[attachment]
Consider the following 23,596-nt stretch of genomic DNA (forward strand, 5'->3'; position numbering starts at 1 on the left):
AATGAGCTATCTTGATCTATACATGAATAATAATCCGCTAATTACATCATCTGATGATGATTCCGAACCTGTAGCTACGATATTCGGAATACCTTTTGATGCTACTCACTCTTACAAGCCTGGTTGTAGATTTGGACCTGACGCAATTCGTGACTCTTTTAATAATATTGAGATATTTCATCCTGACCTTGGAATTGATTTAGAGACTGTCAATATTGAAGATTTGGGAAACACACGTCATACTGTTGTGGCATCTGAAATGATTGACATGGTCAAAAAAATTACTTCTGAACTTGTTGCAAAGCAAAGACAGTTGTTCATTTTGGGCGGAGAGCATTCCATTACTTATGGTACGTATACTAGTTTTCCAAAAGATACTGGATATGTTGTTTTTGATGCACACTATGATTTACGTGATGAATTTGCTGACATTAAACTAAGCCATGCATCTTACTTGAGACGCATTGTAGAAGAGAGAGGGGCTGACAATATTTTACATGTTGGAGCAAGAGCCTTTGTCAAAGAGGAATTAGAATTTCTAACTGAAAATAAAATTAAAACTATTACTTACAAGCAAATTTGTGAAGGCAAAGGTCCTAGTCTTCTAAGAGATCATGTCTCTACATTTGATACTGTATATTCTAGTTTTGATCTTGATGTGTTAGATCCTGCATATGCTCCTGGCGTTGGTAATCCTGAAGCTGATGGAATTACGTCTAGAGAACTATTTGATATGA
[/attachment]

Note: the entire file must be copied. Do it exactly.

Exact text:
Consider the following 23,596-nt stretch of genomic DNA (forward strand, 5'->3'; position numbering starts at 1 on the left):
AATGAGCTATCTTGATCTATACATGAATAATAATCCGCTAATTACATCATCTGATGATGATTCCGAACCTGTAGCTACGATATTCGGAATACCTTTTGATGCTACTCACTCTTACAAGCCTGGTTGTAGATTTGGACCTGACGCAATTCGTGACTCTTTTAATAATATTGAGATATTTCATCCTGACCTTGGAATTGATTTAGAGACTGTCAATATTGAAGATTTGGGAAACACACGTCATACTGTTGTGGCATCTGAAATGATTGACATGGTCAAAAAAATTACTTCTGAACTTGTTGCAAAGCAAAGACAGTTGTTCATTTTGGGCGGAGAGCATTCCATTACTTATGGTACGTATACTAGTTTTCCAAAAGATACTGGATATGTTGTTTTTGATGCACACTATGATTTACGTGATGAATTTGCTGACATTAAACTAAGCCATGCATCTTACTTGAGACGCATTGTAGAAGAGAGAGGGGCTGACAATATTTTACATGTTGGAGCAAGAGCCTTTGTCAAAGAGGAATTAGAATTTCTAACTGAAAATAAAATTAAAACTATTACTTACAAGCAAATTTGTGAAGGCAAAGGTCCTAGTCTTCTAAGAGATCATGTCTCTACATTTGATACTGTATATTCTAGTTTTGATCTTGATGTGTTAGATCCTGCATATGCTCCTGGCGTTGGTAATCCTGAAGCTGATGGAATTACGTCTAGAGAACTATTTGATATGA